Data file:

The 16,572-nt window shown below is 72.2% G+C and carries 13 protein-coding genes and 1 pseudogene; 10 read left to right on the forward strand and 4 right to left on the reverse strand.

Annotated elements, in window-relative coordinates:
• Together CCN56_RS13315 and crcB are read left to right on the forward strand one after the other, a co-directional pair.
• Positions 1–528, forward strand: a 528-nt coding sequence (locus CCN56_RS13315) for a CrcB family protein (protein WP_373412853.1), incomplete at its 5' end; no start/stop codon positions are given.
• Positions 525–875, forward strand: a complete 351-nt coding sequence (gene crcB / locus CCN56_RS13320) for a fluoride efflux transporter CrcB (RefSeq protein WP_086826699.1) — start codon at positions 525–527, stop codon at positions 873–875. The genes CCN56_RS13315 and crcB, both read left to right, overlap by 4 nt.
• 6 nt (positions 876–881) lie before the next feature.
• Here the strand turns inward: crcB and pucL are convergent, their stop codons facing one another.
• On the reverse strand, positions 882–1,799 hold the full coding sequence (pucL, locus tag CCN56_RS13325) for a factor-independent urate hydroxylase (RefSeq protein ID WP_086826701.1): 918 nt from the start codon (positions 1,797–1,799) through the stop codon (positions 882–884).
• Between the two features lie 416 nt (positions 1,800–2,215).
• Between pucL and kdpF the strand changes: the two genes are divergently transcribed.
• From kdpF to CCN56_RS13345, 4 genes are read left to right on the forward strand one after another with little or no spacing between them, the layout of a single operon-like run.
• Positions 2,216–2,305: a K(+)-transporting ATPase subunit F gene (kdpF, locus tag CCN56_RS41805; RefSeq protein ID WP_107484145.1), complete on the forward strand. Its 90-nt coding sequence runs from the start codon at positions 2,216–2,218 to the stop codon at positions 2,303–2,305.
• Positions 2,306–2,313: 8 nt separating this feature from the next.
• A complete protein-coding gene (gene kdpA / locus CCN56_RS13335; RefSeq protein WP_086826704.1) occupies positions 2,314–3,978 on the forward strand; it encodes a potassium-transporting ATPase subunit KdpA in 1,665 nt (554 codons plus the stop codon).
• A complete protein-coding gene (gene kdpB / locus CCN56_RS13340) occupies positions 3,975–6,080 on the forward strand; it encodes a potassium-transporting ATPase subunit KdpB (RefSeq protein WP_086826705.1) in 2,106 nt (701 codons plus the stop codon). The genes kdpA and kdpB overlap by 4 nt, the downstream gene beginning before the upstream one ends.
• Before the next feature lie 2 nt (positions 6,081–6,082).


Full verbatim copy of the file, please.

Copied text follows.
The 16,572-nt window shown below is 72.2% G+C and carries 13 protein-coding genes and 1 pseudogene; 10 read left to right on the forward strand and 4 right to left on the reverse strand.

Annotated elements, in window-relative coordinates:
• Together CCN56_RS13315 and crcB are read left to right on the forward strand one after the other, a co-directional pair.
• Positions 1–528, forward strand: a 528-nt coding sequence (locus CCN56_RS13315) for a CrcB family protein (protein WP_373412853.1), incomplete at its 5' end; no start/stop codon positions are given.
• Positions 525–875, forward strand: a complete 351-nt coding sequence (gene crcB / locus CCN56_RS13320) for a fluoride efflux transporter CrcB (RefSeq protein WP_086826699.1) — start codon at positions 525–527, stop codon at positions 873–875. The genes CCN56_RS13315 and crcB, both read left to right, overlap by 4 nt.
• 6 nt (positions 876–881) lie before the next feature.
• Here the strand turns inward: crcB and pucL are convergent, their stop codons facing one another.
• On the reverse strand, positions 882–1,799 hold the full coding sequence (pucL, locus tag CCN56_RS13325) for a factor-independent urate hydroxylase (RefSeq protein ID WP_086826701.1): 918 nt from the start codon (positions 1,797–1,799) through the stop codon (positions 882–884).
• Between the two features lie 416 nt (positions 1,800–2,215).
• Between pucL and kdpF the strand changes: the two genes are divergently transcribed.
• From kdpF to CCN56_RS13345, 4 genes are read left to right on the forward strand one after another with little or no spacing between them, the layout of a single operon-like run.
• Positions 2,216–2,305: a K(+)-transporting ATPase subunit F gene (kdpF, locus tag CCN56_RS41805; RefSeq protein ID WP_107484145.1), complete on the forward strand. Its 90-nt coding sequence runs from the start codon at positions 2,216–2,218 to the stop codon at positions 2,303–2,305.
• Positions 2,306–2,313: 8 nt separating this feature from the next.
• A complete protein-coding gene (gene kdpA / locus CCN56_RS13335; RefSeq protein WP_086826704.1) occupies positions 2,314–3,978 on the forward strand; it encodes a potassium-transporting ATPase subunit KdpA in 1,665 nt (554 codons plus the stop codon).
• A complete protein-coding gene (gene kdpB / locus CCN56_RS13340) occupies positions 3,975–6,080 on the forward strand; it encodes a potassium-transporting ATPase subunit KdpB (RefSeq protein WP_086826705.1) in 2,106 nt (701 codons plus the stop codon). The genes kdpA and kdpB overlap by 4 nt, the downstream gene beginning before the upstream one ends.
• Before the next feature lie 2 nt (positions 6,081–6,082).